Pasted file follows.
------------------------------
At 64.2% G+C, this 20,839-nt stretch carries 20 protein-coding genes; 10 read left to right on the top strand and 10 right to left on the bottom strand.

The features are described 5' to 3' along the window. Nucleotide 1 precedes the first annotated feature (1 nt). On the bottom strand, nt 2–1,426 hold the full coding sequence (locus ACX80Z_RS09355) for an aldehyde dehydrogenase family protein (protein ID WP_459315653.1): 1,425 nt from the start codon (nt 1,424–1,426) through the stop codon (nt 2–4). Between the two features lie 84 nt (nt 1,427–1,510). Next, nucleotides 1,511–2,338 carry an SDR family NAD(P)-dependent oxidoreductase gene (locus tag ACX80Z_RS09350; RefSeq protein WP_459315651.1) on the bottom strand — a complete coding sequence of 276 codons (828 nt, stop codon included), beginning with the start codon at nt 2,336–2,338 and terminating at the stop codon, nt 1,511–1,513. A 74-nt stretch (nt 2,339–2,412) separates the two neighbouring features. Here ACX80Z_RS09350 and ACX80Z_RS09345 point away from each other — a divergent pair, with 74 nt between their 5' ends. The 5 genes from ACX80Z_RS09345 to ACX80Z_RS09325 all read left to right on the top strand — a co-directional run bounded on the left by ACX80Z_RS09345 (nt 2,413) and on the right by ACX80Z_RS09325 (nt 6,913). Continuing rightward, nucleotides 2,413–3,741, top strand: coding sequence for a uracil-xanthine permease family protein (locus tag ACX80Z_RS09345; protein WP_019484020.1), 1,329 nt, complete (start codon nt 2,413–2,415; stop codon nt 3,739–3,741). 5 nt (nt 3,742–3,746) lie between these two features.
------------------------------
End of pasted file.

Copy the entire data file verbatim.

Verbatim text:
At 64.2% G+C, this 20,839-nt stretch carries 20 protein-coding genes; 10 read left to right on the top strand and 10 right to left on the bottom strand.

The features are described 5' to 3' along the window. Nucleotide 1 precedes the first annotated feature (1 nt). On the bottom strand, nt 2–1,426 hold the full coding sequence (locus ACX80Z_RS09355) for an aldehyde dehydrogenase family protein (protein ID WP_459315653.1): 1,425 nt from the start codon (nt 1,424–1,426) through the stop codon (nt 2–4). Between the two features lie 84 nt (nt 1,427–1,510). Next, nucleotides 1,511–2,338 carry an SDR family NAD(P)-dependent oxidoreductase gene (locus tag ACX80Z_RS09350; RefSeq protein WP_459315651.1) on the bottom strand — a complete coding sequence of 276 codons (828 nt, stop codon included), beginning with the start codon at nt 2,336–2,338 and terminating at the stop codon, nt 1,511–1,513. A 74-nt stretch (nt 2,339–2,412) separates the two neighbouring features. Here ACX80Z_RS09350 and ACX80Z_RS09345 point away from each other — a divergent pair, with 74 nt between their 5' ends. The 5 genes from ACX80Z_RS09345 to ACX80Z_RS09325 all read left to right on the top strand — a co-directional run bounded on the left by ACX80Z_RS09345 (nt 2,413) and on the right by ACX80Z_RS09325 (nt 6,913). Continuing rightward, nucleotides 2,413–3,741, top strand: coding sequence for a uracil-xanthine permease family protein (locus tag ACX80Z_RS09345; protein WP_019484020.1), 1,329 nt, complete (start codon nt 2,413–2,415; stop codon nt 3,739–3,741). 5 nt (nt 3,742–3,746) lie between these two features.